# A B C D E F G H I J K L M N O P Q R S T U V W X Y Z

Mxpx - Panic

  by Alex Halls

published: 24 / 6 / 2005

Mxpx - Panic
Label: Side One Dummy Records
Format: CD


Distinct return-to-form on ninth album from American Christian punk MxPx, which recreates some of the magic last seen on their 1996 classic 'Life in General'

MxPx are back: its official! It’s about time the American Christian band recreated some of the magic seen on the 1996 record, 'Life in General'. Now with a slightly harder touch to much of the guitaring but with all that catchiness that was endemic in American punk in the mid-to-late 90's, 'Panic', on Side One Dummy Records, is a definite return to form. Recorded at the band’s own studios in Bremerton, Washington State, the fourteen tracks see Mike Herrera (vocals, bass); Tom Wisniewski (guitar); and Yuri Ruley (drums), return healthily for their ninth album and the first on their new label. MxPx used to string songs onto an album seamlessly, one of the reasons the band was quick in making a name for itself. 'Let It Happen' (1998) and 'The Ever Passing Moment' (2000) broke that rule and 'Before Everything and After' (2003) could have signalled the nail in the coffin for the band. It is fortunate that 'Panic' appears to have restored confidence in the trio even if it partially unthreads part way through. There are few fillers to be seen on 'Panic', although 'Kicking and Screaming', standing at track eight, marks a general decline in quality on the album, until the final two tracks finish in MxPx’s usual style: mesmeric and aerated. 'Heard that Sound', the first single from the album, and 'The Darkest Places' stand out on the album, offering the best of MxPx and tracks whose melodies stick in your head and are welcome to do so. They develop that vintage MxPx sound and help the start of the album dominate the rest. Panic then turns to the fantastic punk ballad of 'Wrecking Hotel Rooms' which complements the spirited opening as a simple but effective tune. It changes the mood of the album momentarily, finding itself well-placed at this early stage, even if the temptation would have been to conclude 'Panic' with it. The song includes guest vocals from Blink 182’s Mark Hoppus, who was also the co-writer for the song and one can easily recognise the impact he has had on its creation as well as in its performance. 'Get Me Out' represents more of an anarchic punk feel to MxPx, one that is surprising given the band’s original sound and, yet, feels right given its current, more adapted, style. Aside from the music, the lyrical message is stronger than ever on an MxPx album. 'Panic' observes the world’s move to decline, in 'Waiting for the World to End', which, although experienced personally, makes a subtle point that the problem is universal. Although the record does touch on depressing topics it also covers hope, present in 'Grey Skies Turn Blue', altogether giving a feeling that 'Panic' is complete. It is a bonus to see MxPx finally relighting the punk scene with 'Panic'. They have missed out on much of the success that Blink 182 and other bands have had over the past seven years, even if support for them has rarely vanished. They may well have finally got it right, even if a little late. Despite the odd flaws this album has it is truly reminiscent of 'Life in General', albeit grown up, and finally brings this popular band back into the spotlight, for positive reasons. Side One Dummy may have taken a risk signing MxPx but, for now, it has certainly paid off.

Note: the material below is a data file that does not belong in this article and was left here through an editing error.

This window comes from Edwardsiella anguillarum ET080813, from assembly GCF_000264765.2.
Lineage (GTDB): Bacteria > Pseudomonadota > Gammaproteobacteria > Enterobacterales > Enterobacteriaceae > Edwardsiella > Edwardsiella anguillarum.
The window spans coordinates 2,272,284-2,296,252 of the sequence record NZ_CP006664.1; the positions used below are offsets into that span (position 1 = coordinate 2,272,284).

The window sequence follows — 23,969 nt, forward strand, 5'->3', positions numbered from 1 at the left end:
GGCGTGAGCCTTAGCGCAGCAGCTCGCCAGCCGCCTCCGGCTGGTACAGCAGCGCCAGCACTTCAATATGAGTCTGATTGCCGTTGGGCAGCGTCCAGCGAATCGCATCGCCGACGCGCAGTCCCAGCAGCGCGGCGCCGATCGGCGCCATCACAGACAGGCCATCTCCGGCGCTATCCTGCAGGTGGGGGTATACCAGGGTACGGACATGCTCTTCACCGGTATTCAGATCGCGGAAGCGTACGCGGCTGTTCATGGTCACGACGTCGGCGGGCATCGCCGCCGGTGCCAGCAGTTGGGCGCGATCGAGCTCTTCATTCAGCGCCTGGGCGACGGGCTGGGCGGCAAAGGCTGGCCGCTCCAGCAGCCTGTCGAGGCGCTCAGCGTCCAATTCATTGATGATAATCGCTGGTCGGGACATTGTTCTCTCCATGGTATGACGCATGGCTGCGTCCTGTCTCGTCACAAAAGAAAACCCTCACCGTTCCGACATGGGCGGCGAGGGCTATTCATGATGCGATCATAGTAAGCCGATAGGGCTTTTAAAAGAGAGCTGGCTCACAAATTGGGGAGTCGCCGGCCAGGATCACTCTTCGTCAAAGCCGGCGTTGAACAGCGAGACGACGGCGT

Track Listing:-
1 The Darkest Places
2 Young and Depressed
3 Heard That Sound
4 Cold Streets
5 The Story
6 Wrecking Hotel Rooms
7 Late Again
8 Kicking and Screaming
9 Grey Skies Turn Blue
10 Emotional Anarchist
11 Call In Sick
12 Get Me Out
13 Waiting for the World To End
14 This Weekend

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